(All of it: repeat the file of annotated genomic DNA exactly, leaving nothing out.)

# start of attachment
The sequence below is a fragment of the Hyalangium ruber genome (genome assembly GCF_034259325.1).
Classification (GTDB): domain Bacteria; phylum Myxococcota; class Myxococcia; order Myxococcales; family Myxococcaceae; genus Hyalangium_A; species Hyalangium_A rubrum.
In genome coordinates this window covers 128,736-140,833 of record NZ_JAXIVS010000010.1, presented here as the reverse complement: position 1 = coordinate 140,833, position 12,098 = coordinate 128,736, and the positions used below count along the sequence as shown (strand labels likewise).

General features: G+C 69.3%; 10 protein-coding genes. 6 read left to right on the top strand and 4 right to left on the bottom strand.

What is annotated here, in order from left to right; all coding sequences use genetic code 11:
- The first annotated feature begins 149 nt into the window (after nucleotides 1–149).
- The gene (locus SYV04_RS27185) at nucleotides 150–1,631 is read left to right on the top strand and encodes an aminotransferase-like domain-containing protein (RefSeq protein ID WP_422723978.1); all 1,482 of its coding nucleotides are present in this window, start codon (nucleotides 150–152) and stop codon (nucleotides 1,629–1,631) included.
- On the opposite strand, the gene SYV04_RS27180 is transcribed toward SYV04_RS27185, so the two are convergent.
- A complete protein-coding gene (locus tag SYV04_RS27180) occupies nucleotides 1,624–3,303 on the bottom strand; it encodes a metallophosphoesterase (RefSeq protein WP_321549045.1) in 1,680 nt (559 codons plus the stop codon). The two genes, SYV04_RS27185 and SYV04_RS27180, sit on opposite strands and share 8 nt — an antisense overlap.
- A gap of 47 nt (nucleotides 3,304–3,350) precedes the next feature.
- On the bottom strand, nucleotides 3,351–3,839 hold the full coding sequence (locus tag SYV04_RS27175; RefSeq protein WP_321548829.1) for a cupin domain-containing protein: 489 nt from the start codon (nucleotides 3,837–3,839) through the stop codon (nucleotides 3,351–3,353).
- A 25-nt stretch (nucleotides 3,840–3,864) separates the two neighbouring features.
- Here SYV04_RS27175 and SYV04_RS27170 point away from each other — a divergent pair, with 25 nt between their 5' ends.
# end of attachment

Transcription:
The sequence below is a fragment of the Hyalangium ruber genome (genome assembly GCF_034259325.1).
Classification (GTDB): domain Bacteria; phylum Myxococcota; class Myxococcia; order Myxococcales; family Myxococcaceae; genus Hyalangium_A; species Hyalangium_A rubrum.
In genome coordinates this window covers 128,736-140,833 of record NZ_JAXIVS010000010.1, presented here as the reverse complement: position 1 = coordinate 140,833, position 12,098 = coordinate 128,736, and the positions used below count along the sequence as shown (strand labels likewise).

General features: G+C 69.3%; 10 protein-coding genes. 6 read left to right on the top strand and 4 right to left on the bottom strand.

What is annotated here, in order from left to right; all coding sequences use genetic code 11:
- The first annotated feature begins 149 nt into the window (after nucleotides 1–149).
- The gene (locus SYV04_RS27185) at nucleotides 150–1,631 is read left to right on the top strand and encodes an aminotransferase-like domain-containing protein (RefSeq protein ID WP_422723978.1); all 1,482 of its coding nucleotides are present in this window, start codon (nucleotides 150–152) and stop codon (nucleotides 1,629–1,631) included.
- On the opposite strand, the gene SYV04_RS27180 is transcribed toward SYV04_RS27185, so the two are convergent.
- A complete protein-coding gene (locus tag SYV04_RS27180) occupies nucleotides 1,624–3,303 on the bottom strand; it encodes a metallophosphoesterase (RefSeq protein WP_321549045.1) in 1,680 nt (559 codons plus the stop codon). The two genes, SYV04_RS27185 and SYV04_RS27180, sit on opposite strands and share 8 nt — an antisense overlap.
- A gap of 47 nt (nucleotides 3,304–3,350) precedes the next feature.
- On the bottom strand, nucleotides 3,351–3,839 hold the full coding sequence (locus tag SYV04_RS27175; RefSeq protein WP_321548829.1) for a cupin domain-containing protein: 489 nt from the start codon (nucleotides 3,837–3,839) through the stop codon (nucleotides 3,351–3,353).
- A 25-nt stretch (nucleotides 3,840–3,864) separates the two neighbouring features.
- Here SYV04_RS27175 and SYV04_RS27170 point away from each other — a divergent pair, with 25 nt between their 5' ends.